Second thing – after it was all over, my heart doctor told me that death was one of the possible side effects of the drugs they had me on. Why do you suppose he didn’t tell me that before I died?

Third thing – OK, so I’m alive again. Death, apparently, is reversible.

Anne, my wife, was at work, and she had the car. I worked from home, and some mornings I would get right to it at 6 AM, and then shower at lunch time. Or not, depending on who might have to physically interface with me that day. This was one of those late-shower days. I’m finishing up in the shower and surprisingly tired. Noting that I wasn’t that dirty to start with, I figured it had to be something other than the effort to scrub.

I have an inconvenient heart condition known as paroxysmal atrial fibrillation. It causes an occasional rapid, irregular heart beat and shortness of breath, like I suddenly got real old. (Instead of getting real old slowly, which is the actual case.) At first I dismissed the symptoms as a-fib, but they felt different than the usual episode, so I called Anne to come and get me to go to the hospital.

I must have really been hurting because I never volunteer to go to the hospital. My default cure for anything is to wait and see. By the time we got there, I was in pretty bad shape, even considering my normal shape isn’t all that notable. As a 54-year-old male with chest pains, I jumped right to the head of the line. Even so, they took the time to be sure I could afford to be diagnosed and treated, and then wheeled me back to the emergency room, Anne coming along without any objection from anyone.

The nurse was connecting me to machines, and I was trying to look recuperative, smiling as best I could, to calm Anne. When the nurse had plugged in some device, she stopped and watched the displays behind me and then turned, calling to someone, “Doctor, you’d better look at this.”

I’ve never thought I was immortal, but for some reason, I haven’t really ever had a fear of death. It is simply too hypothetical too me. (See Asthma-induced Hallucinations, below.) And I wasn’t scared at that moment, just curious and concerned for Anne, who was still at the foot of the bed, holding my foot and trying to be brave.

A woman in a lab coat with a stethoscope came over and looked at the display, and I heard her yell a word that you only want to hear on TV – stat. It came at the end of a short sentence that I don’t recall, and was obviously an order because the next thing I knew, there were people hustling all around me, doing things in an orderly if somewhat frantic way.

Doctor using defibrillator on patientThe action was sort of stop motion. Everyone doing something urgently, then they would all freeze and stare at the monitors. Then someone would mutter something and they’d start all over again. They repeated the process several times before the doctor told me that I was in ventricular fibrillation and they were going to have to use the defibrillator. She said they usually didn’t do this without some kind of prep, anesthetic or sedatives or something, but there was no time.

“This is gonna hurt,” she said. And then she said “clear.” And it hurt.

Here’s how it hurt. Imagine an infinite number of Mike Tyson’s at the prime of his career. Imagine that they surround you from every direction, from inside your body and out, that your cells have all somehow become Mike Tyson. Then imagine that they all hit you in the chest at the same time.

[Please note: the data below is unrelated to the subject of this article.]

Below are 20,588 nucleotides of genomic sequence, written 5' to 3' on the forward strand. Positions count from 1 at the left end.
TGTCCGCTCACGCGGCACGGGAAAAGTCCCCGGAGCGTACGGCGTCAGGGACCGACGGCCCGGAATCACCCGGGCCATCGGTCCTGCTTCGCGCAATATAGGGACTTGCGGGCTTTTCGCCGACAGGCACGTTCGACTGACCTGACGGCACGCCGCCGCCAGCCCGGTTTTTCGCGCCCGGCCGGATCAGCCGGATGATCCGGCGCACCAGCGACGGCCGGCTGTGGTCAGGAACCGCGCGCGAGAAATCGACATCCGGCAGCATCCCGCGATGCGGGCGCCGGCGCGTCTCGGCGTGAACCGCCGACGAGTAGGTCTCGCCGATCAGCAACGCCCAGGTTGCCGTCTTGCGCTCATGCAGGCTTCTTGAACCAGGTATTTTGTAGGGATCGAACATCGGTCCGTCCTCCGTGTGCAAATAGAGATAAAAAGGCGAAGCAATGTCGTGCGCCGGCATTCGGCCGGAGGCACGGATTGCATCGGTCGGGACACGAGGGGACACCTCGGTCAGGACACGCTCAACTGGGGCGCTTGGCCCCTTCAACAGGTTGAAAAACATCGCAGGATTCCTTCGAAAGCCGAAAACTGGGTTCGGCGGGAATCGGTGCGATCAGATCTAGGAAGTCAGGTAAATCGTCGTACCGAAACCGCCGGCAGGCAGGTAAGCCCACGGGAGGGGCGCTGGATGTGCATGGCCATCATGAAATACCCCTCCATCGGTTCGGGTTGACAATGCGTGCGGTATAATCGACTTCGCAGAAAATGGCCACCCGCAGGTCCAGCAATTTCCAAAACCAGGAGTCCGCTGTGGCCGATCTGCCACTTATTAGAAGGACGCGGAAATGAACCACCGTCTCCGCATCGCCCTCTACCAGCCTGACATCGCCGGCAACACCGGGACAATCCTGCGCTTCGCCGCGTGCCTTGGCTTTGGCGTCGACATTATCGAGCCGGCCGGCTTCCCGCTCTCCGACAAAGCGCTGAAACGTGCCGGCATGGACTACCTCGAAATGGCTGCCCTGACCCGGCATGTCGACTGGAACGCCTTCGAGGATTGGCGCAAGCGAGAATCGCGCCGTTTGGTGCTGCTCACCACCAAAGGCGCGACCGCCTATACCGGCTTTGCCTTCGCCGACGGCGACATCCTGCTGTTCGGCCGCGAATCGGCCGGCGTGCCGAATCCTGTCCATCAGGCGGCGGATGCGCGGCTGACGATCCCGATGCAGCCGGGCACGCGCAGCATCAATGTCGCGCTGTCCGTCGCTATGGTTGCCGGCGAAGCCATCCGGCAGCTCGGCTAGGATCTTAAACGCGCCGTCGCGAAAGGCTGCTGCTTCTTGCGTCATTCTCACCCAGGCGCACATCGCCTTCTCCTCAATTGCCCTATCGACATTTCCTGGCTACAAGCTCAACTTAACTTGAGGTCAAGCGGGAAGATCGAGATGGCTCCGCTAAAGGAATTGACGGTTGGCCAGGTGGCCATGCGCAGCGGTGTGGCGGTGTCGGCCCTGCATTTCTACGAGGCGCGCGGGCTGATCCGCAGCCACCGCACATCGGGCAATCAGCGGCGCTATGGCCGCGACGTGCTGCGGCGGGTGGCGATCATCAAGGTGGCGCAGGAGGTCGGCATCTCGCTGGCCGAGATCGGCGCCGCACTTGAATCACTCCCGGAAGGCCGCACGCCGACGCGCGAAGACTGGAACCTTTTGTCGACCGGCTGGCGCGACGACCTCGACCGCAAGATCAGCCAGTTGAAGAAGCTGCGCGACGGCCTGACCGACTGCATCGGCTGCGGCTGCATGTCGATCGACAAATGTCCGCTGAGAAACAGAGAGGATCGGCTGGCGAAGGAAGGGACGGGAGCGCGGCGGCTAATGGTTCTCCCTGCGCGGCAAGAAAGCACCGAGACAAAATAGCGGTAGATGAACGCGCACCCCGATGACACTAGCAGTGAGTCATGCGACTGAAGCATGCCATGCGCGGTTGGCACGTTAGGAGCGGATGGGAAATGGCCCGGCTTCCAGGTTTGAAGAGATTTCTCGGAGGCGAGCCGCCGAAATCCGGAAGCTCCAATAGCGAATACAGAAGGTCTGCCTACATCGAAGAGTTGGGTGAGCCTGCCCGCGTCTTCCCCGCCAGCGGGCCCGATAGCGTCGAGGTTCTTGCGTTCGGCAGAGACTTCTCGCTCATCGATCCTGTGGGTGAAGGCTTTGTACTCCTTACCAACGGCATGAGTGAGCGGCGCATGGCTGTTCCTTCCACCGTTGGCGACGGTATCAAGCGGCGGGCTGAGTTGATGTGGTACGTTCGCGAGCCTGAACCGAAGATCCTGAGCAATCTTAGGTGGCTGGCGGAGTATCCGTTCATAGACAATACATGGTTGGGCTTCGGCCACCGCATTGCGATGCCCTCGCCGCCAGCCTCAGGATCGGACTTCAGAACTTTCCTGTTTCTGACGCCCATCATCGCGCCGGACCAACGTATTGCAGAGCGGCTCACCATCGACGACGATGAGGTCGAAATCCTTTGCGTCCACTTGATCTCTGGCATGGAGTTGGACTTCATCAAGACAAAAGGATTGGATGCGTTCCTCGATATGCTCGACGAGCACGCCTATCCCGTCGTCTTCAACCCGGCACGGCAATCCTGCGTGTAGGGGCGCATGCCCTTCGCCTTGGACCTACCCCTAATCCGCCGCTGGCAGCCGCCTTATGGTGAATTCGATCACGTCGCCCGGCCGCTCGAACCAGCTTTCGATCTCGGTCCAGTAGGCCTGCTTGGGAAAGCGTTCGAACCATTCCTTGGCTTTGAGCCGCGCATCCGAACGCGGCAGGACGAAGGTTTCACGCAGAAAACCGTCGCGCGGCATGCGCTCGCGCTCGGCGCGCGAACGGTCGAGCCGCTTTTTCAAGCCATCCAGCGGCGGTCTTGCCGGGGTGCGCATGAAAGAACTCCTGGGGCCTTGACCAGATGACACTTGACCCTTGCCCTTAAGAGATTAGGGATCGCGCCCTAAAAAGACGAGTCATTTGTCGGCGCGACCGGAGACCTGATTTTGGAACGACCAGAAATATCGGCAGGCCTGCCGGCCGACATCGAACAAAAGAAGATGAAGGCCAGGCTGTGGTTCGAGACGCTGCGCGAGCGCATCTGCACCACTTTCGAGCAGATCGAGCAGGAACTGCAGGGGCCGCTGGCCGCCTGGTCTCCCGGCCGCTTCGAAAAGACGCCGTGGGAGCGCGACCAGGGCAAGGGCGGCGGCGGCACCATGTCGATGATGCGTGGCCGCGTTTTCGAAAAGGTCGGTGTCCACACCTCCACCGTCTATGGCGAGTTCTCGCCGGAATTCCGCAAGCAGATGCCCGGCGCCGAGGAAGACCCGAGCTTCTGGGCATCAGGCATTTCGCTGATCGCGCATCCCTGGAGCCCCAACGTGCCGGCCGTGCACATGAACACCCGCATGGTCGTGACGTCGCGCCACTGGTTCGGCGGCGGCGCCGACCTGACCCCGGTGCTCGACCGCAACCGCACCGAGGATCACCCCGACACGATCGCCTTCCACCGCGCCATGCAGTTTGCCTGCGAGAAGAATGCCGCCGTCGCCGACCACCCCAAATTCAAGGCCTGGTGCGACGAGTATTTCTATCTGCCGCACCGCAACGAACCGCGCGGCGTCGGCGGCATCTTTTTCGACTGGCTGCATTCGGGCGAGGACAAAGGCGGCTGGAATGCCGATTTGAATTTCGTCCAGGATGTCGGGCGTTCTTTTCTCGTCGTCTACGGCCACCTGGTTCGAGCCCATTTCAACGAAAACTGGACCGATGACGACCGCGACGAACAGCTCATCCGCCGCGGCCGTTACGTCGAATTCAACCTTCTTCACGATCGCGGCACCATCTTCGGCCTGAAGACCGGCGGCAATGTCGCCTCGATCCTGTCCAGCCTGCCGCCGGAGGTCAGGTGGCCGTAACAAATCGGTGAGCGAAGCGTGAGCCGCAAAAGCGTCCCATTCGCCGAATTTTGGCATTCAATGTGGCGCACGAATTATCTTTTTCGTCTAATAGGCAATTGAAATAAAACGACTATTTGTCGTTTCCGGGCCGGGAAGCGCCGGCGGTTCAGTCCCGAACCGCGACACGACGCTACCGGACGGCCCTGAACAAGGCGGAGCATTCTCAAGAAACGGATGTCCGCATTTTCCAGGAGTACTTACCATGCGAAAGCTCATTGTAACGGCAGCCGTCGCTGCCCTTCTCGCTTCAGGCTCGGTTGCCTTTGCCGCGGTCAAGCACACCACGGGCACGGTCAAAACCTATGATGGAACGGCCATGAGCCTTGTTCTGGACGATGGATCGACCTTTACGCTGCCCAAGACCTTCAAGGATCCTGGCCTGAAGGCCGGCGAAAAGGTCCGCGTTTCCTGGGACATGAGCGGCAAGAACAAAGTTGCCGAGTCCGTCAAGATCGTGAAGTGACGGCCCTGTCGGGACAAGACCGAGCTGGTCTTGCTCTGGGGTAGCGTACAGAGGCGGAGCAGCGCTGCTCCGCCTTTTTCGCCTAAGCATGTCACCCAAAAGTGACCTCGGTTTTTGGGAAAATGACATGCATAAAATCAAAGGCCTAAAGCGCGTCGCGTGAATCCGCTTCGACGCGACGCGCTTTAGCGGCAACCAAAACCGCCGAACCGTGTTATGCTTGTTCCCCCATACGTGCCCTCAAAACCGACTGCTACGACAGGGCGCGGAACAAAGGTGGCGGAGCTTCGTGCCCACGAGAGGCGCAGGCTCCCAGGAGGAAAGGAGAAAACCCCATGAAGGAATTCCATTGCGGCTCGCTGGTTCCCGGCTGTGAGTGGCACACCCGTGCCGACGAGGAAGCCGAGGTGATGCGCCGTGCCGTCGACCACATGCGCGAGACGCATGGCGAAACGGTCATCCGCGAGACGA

Anne said I levitated, a hang time Michael Jordon would envy. I remember that much. I remember shouting, “Whoa! Jesus!” And I remember seeing Anne so scared I could have died from sadness.

Then there was no white light. All that happened was that my vision narrowed from the outside in until it was dark, but I was dead before I went blind.

When I woke 30 or 40 minutes later, Anne was at my side. She told me they’d used the defibrillator again, and got my heart going.

And probably hers as well.

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Our 20th Anniversary

It was probably my second-best idea ever, the best being marrying my wife, Anne, in the first place. For our 20th anniversary, I used every frequent-flyer and hotel reward I had, and we spent a week at a resort in Palm Springs, California. As a surprise, I arranged a wedding with the help of a romantic concierge.

All of Anne’s frequent flyer miles came from the only airline she would fly – Air Valium. She took the first pill in the car on the way to the airport to catch the transcontinental flight in our First-Class seats. The instructions from the doctor said to take it thirty minutes before departure, like an airsick pill for the mind, but she decided she needed a pill just to get into the airport. The second pill at the gate was probably a little more sedation than required, and as we boarded, the stewardess asked if she was all right. I briefly explained the Air Valium theory, and she looked at me like I was doing date rape.

Somewhere over Colorado, Anne sobered up, and for the rest of the trip, she kept a grip on my arm like a tourniquet and wanted everyone to sit down so they wouldn’t tip the plane over. Somewhere over Arizona, the stewardess came to appreciate my theory and was offering Anne champagne. She mixed it with a little, a very little, orange juice, and Anne started enjoying flying.

Our ground-floor suite on the golf course in a first-class resort in Palm Springs is just what you’d expect – extravagance. It was bigger than our first apartment, and we had a dining room with a table that would seat six. Among all the other little touches, they provided two silk bathrobes that were so soft it was decadent. In the mornings, Anne and I sit on the patio wearing our robes, watching the ducks and geese in the pond not twenty yards away.

Fowl, gathering for the attack.

Fowl, gathering for the attack.

One morning Anne decided she would feed the fowl. When the Cheerios ran out, they chased her, pecking at her toes and at her ass, and she ran across the fairway with the robe flowing behind her like a naked superhero’s cape. She might have gotten away with little notice if only she hadn’t been screaming.

Anne trying not to cry with joy.

Anne trying not to cry with joy.

When it was time for the surprise ceremony, I tricked her into getting all dressed up by telling her that because of my Platinum level frequent traveler status, we were invited to a private cocktail party where she would get to meet Peter Allen, who was performing at the resort. So we dressed and went to a private meeting room, and on the way, I gave her an anniversary card. Hallmark’s hyperbole was never more evident, and at the end of their description of the perfect marriage, I had hand-written “If you had it to do over again, would you?” She said, “of course,” and got the surprise of her life when I took her up on it.

After that, whenever my son wanted to do a little good-natured bitching at me, he would complain that he wasn’t invited to the wedding. I finally shut him up when I told him that was because we skipped the reception, and went right to the honeymoon.